The following update is provided by AZBio as a member of the the Council of State Bioscience Associations
SUMMARY OF LEGISLATION TO REOPEN THE GOVERNMENT AND RAISE THE DEBT CEILING
October 17, 2013
The Washington showdown over funding the federal government through a
Continuing Resolution (CR) and lifting the nation’s cap on borrowing (also known as the debt ceiling) has finally ended. A bipartisan agreement forged between Senate Democratic Leader Harry Reid (NV) and Senate Republican Leader Mitch McConnell (KY) passed the Senate yesterday by a vote of 81-18 (54 Democrats and 27 Republicans voting yes) and in the House by a vote of 285-144 (87 Republicans and 198 Democrats voting yes). The President signed the bill into law immediately.
WHAT IS IN THE LEGISLATION?
The legislation will reopen the federal government, avoid default, maintain the sequestration spending cuts, and set the stage for a bipartisan, bicameral negotiation over the federal budget. Specifically, the bill will:
- Reopen the government by providing funding through January 15, 2014, at an annualized level of $986 billion;
- Maintain spending cuts established through the sequestration process in the Budget Control Act of 2011;
- Raise the debt limit through February 7, 2014;
- Instruct the House and Senate to name conferees to a budget conference committee that would seek to produce an agreement over the two chambers’ competing budget resolutions by December 13, 2013;
- Provide retroactive pay for furloughed government employees; and
- Require HHS to implement a system for verifying income eligibility for people receiving health insurance subsidies under the Affordable Care Act (ACA).
WHAT POLICY DIFFERENCES FORCED THE SHOWDOWN?
Republicans in the House and in the Senate sought to use the potential government shutdown and debt ceiling crises as a way to defund or delay the ACA and/or to bring about spending reforms. President Obama maintained that he would not negotiate in the context of a government shutdown or a possible default on the nation’s outstanding obligations.
WHAT COMES NEXT?
While leaders of both parties are spinning the press on who won and lost in the deal, the reality is that the tough policy choices were kicked down the road. The short-term deal sets the stage for a bipartisan, bicameral negotiation on taxes and spending that will occur through the appointment of a budget conference committee that is given a deadline to report a budget agreement by December 13, 2013. The partisan divide in the budget conference committee discussions will center on whether the federal government needs more tax revenue or more spending cuts.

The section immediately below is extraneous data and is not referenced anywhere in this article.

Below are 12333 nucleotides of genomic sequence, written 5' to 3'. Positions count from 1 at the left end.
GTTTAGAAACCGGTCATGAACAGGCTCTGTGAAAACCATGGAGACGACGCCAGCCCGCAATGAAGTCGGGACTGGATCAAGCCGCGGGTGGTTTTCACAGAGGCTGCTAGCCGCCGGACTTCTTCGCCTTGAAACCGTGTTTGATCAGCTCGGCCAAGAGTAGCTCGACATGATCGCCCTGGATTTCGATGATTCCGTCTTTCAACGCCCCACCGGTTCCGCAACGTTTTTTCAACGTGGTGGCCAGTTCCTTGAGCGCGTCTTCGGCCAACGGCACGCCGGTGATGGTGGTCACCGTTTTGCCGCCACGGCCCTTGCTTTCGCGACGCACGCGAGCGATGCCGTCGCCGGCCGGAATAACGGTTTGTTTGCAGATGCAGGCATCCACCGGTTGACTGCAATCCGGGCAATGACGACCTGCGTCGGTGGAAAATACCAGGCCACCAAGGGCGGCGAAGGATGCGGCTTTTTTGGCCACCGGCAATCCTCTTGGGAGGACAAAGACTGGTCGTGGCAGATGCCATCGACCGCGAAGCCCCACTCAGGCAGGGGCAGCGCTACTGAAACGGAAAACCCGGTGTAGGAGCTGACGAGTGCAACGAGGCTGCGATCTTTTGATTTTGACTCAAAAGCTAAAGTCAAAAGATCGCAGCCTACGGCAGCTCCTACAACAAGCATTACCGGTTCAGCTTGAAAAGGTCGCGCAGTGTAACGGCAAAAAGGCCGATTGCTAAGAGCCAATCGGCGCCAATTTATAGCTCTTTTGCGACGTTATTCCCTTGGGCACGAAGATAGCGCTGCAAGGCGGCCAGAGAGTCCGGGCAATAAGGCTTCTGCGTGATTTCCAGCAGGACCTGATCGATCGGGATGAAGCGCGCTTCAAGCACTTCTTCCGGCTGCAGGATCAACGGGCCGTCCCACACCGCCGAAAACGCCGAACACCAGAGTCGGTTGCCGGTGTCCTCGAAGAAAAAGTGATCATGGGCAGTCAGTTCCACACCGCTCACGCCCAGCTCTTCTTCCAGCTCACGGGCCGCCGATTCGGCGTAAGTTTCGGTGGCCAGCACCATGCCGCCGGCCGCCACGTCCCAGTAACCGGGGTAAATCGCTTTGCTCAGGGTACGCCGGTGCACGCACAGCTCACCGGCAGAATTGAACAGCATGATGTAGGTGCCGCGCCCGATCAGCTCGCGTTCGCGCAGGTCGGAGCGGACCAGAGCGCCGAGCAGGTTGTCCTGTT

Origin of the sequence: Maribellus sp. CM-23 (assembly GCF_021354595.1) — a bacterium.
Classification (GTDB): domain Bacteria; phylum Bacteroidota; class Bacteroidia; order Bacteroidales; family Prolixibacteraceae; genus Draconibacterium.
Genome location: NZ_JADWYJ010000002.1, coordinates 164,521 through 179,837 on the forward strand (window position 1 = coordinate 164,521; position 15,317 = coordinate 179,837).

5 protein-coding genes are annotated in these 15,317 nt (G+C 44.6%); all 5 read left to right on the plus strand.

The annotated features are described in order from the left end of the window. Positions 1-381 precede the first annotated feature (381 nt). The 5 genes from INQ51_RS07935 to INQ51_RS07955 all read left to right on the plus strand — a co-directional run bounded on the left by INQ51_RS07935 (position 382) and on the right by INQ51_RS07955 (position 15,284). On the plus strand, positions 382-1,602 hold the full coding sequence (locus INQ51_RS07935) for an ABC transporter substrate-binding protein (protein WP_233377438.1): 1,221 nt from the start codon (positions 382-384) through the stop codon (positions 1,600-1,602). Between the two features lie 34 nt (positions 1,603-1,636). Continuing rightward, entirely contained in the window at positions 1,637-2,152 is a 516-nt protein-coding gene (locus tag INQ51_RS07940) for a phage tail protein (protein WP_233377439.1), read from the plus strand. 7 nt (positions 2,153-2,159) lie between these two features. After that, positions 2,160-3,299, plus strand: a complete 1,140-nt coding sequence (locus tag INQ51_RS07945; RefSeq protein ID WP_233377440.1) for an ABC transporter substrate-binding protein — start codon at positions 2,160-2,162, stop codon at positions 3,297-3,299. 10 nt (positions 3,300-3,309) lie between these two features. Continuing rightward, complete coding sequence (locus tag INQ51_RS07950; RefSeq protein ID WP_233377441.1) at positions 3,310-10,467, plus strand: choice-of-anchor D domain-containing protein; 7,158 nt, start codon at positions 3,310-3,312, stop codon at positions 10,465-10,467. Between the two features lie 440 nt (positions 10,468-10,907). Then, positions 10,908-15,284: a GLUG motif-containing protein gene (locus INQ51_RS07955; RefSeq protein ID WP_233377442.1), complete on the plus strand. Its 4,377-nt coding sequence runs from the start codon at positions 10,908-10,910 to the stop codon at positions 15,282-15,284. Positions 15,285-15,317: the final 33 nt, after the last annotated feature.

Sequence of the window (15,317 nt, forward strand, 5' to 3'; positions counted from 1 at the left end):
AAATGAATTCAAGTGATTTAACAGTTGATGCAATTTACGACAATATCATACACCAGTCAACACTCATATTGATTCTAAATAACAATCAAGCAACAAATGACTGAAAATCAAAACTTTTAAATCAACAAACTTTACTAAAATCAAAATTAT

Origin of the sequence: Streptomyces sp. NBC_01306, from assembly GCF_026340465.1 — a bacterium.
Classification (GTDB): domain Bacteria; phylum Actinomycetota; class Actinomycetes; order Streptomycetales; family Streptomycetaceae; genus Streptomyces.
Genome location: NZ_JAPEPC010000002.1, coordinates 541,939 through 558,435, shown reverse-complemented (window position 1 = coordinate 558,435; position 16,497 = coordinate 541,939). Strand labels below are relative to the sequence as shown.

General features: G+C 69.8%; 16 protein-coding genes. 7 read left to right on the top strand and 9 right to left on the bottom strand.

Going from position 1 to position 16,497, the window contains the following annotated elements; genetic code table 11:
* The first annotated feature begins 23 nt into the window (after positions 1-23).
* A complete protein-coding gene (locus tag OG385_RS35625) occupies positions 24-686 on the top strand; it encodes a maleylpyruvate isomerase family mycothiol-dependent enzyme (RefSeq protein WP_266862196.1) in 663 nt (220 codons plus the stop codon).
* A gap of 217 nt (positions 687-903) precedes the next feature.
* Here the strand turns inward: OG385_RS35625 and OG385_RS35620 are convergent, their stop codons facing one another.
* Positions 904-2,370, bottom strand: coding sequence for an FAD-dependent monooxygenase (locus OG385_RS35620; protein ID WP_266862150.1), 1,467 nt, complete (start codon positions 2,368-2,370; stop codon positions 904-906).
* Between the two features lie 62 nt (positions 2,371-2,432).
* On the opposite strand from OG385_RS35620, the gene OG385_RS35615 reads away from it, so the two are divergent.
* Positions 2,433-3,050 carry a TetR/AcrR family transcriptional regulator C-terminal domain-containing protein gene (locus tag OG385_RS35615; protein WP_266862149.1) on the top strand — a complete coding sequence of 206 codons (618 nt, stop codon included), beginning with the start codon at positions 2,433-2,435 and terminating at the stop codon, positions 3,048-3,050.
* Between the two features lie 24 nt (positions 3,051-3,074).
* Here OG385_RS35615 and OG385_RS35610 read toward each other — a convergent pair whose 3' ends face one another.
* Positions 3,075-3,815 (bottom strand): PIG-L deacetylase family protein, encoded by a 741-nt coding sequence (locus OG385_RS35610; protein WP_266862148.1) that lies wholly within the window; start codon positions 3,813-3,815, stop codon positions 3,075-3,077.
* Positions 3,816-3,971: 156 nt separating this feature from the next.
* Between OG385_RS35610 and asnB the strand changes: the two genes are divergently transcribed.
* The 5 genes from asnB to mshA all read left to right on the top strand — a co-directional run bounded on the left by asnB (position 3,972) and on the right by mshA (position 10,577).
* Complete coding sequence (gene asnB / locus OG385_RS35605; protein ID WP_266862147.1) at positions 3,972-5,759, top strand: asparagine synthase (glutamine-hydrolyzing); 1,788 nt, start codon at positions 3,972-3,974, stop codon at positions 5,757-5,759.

The budget conference committee could potentially reenergize the push for comprehensive tax reform by creating a venue and mechanism to bring both sides to the table. This conference committee could issue specific tax reform instructions, such as target tax rates for individuals and corporations and deadlines to produce or pass tax legislation out of the relevant committees.
WHAT IS THE LIKELIHOOD OF A GRAND BARGAIN COMING OUT OF THIS PROCESS?
The policy divide over increasing tax revenue and cutting spending has prevented the parties from agreeing to a grand bargain over the past couple of years. The odds of overcoming that divide before December 13 are long, but both parties will be incentivized to come to some agreement on tax and spending issues prior to the new potential crisis points created by the legislation: (1) government funding runs out again on January 15, 2014, and (2) the debt ceiling limit will be reached on or around February 7, 2014.
The Republicans’ best leverage point is the next round of sequestration cuts and the best hope for bringing both sides together in a grand bargain. Democrats have grown increasingly concerned about sequestration and the Republicans may be willing to trade some relief from the cuts in exchange for cuts to mandatory spending on entitlements. Some of the entitlement reforms and savings that have been suggested in the past include raising the eligibility age for Medicare, additional means-testing for Medicare premiums, and adjusting the inflation index used to the calculate the rate of growth for Social Security benefits.